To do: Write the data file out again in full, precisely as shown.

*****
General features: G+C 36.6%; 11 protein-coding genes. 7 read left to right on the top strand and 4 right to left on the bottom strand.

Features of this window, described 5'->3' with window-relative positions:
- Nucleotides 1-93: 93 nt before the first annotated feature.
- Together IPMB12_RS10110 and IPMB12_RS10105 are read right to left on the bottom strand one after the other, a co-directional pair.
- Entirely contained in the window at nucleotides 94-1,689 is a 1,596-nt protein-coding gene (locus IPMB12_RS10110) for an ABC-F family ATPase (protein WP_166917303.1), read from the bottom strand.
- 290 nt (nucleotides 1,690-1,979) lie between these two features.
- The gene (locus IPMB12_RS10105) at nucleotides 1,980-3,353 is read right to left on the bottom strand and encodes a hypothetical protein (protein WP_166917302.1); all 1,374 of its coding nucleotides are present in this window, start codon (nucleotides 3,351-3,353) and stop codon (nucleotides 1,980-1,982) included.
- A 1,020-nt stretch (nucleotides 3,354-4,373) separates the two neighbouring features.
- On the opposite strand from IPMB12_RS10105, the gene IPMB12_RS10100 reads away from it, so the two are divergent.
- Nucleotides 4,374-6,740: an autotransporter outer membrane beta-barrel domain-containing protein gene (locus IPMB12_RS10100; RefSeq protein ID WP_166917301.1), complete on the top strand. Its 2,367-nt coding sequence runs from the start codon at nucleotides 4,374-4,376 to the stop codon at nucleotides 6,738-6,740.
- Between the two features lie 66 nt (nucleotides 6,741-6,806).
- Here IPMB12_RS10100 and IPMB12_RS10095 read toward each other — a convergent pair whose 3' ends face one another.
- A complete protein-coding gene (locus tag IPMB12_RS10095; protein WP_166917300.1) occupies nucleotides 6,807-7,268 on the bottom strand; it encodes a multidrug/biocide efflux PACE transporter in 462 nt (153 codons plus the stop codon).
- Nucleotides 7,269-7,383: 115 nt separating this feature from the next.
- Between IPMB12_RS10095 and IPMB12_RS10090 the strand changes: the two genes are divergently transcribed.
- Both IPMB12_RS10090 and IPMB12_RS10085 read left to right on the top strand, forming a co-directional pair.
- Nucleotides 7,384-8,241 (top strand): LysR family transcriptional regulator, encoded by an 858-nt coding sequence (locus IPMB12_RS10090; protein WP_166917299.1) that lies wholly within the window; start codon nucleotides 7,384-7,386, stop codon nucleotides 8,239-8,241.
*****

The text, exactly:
General features: G+C 36.6%; 11 protein-coding genes. 7 read left to right on the top strand and 4 right to left on the bottom strand.

Features of this window, described 5'->3' with window-relative positions:
- Nucleotides 1-93: 93 nt before the first annotated feature.
- Together IPMB12_RS10110 and IPMB12_RS10105 are read right to left on the bottom strand one after the other, a co-directional pair.
- Entirely contained in the window at nucleotides 94-1,689 is a 1,596-nt protein-coding gene (locus IPMB12_RS10110) for an ABC-F family ATPase (protein WP_166917303.1), read from the bottom strand.
- 290 nt (nucleotides 1,690-1,979) lie between these two features.
- The gene (locus IPMB12_RS10105) at nucleotides 1,980-3,353 is read right to left on the bottom strand and encodes a hypothetical protein (protein WP_166917302.1); all 1,374 of its coding nucleotides are present in this window, start codon (nucleotides 3,351-3,353) and stop codon (nucleotides 1,980-1,982) included.
- A 1,020-nt stretch (nucleotides 3,354-4,373) separates the two neighbouring features.
- On the opposite strand from IPMB12_RS10105, the gene IPMB12_RS10100 reads away from it, so the two are divergent.
- Nucleotides 4,374-6,740: an autotransporter outer membrane beta-barrel domain-containing protein gene (locus IPMB12_RS10100; RefSeq protein ID WP_166917301.1), complete on the top strand. Its 2,367-nt coding sequence runs from the start codon at nucleotides 4,374-4,376 to the stop codon at nucleotides 6,738-6,740.
- Between the two features lie 66 nt (nucleotides 6,741-6,806).
- Here IPMB12_RS10100 and IPMB12_RS10095 read toward each other — a convergent pair whose 3' ends face one another.
- A complete protein-coding gene (locus tag IPMB12_RS10095; protein WP_166917300.1) occupies nucleotides 6,807-7,268 on the bottom strand; it encodes a multidrug/biocide efflux PACE transporter in 462 nt (153 codons plus the stop codon).
- Nucleotides 7,269-7,383: 115 nt separating this feature from the next.
- Between IPMB12_RS10095 and IPMB12_RS10090 the strand changes: the two genes are divergently transcribed.
- Both IPMB12_RS10090 and IPMB12_RS10085 read left to right on the top strand, forming a co-directional pair.
- Nucleotides 7,384-8,241 (top strand): LysR family transcriptional regulator, encoded by an 858-nt coding sequence (locus IPMB12_RS10090; protein WP_166917299.1) that lies wholly within the window; start codon nucleotides 7,384-7,386, stop codon nucleotides 8,239-8,241.